Now, in this year’s Worldwide Threat Assessment, issued last week by the office of the director of national intelligence, a new risk has been highlighted, marking a historic shift in how we think about our enemies: the weather — more specifically climate change. And the fact that America’s entire national security apparatus has embraced it as a threat is, in the end, good news for local communities.
The United States now concedes that the security of nations is “being affected by weather conditions outside of historical norms, including more frequent and extreme floods, droughts, wildfires, tornadoes, coastal high water, and heat waves.”
And we are not the only ones:
The American Security Project, a bipartisan think tank, analyzed military assessments worldwide. From China to Rwanda, Belarus to Brazil, over 70 percent of nations view climate change as a top threat to their national security.
Yet this isn’t a challenge for what is currently understood as our national security apparatus.
Unlike responses to most other national security threats, those that guard against climate change are local in nature.
And we still must become a more resilient society, one whose basic building blocks cannot be knocked out by threats that are utterly predictable.
So she talks about weather, critical infrastructure, resilience, and local action. Sounds like a lot of topics that come up in conversations about homeland security definitions and education. But the phrase “homeland security” appears nowhere in the piece. I’m certain that is not out of ignorance of the topic or an aversion to the field–she is a former Massachusetts homeland security adviser and DHS Assistant Secretary.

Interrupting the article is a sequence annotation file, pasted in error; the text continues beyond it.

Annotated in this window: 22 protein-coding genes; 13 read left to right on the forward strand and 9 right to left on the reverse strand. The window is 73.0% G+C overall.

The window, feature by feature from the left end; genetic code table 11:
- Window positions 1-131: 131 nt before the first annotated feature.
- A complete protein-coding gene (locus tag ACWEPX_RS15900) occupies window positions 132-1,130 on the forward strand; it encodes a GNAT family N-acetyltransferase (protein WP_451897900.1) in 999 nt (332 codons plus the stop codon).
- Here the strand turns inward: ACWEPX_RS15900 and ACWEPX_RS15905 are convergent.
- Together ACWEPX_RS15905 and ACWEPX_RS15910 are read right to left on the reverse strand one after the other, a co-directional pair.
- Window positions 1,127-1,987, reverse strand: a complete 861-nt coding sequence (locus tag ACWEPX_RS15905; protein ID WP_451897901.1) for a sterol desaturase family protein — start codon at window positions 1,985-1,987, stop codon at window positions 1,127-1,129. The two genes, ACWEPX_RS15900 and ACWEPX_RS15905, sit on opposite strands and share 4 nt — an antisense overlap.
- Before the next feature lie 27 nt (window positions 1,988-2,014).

Instead she frames the topics of climate change, natural disaster, critical infrastructure, and resilience as “national security” issues. On one hand, this can be interpreted as weakening the notion of a distinct field of homeland security, as well as the need to precisely define it. On the other, it represents an opportunity to focus attention on those areas that have been considered as not directly related to traditional national security.
Since 9/11 and the resulting evolution of the general field of homeland security, there has existed a tension between the security side and (for the lack of a better term) the rest. Terrorism, border security, and other activities carried out by law enforcement personnel has existed in a not always smooth relationship with emergency management, non-police first responders, and the broad array of disciplines interested in building resilience. Immediately after the Katrina’s and Sandy’s much hang wringing is accomplished concerning our preparedness for natural disasters. However, the security side of the house (across departments and levels of government), with its connection to the military and intelligence worlds, always seems to retain cachet and policy priority. Protecting us from the bad person rather than the bad weather is more exciting. For example, there has been more ink spilled concerning the TSA’s decision to allow some sharp objects to be carried on planes versus the opportunities to build resilience in those communities impacted by Superstorm Sandy.
Protecting us from terrorism at home has always been considered a part of both homeland and national security. Protecting us from natural disasters and pandemics, building resilience, etc. was often left to those without security clearances. Instead of proposing definitions that only build walls between disciplines, might it be better to expand the idea of what we consider important to security and future of our country?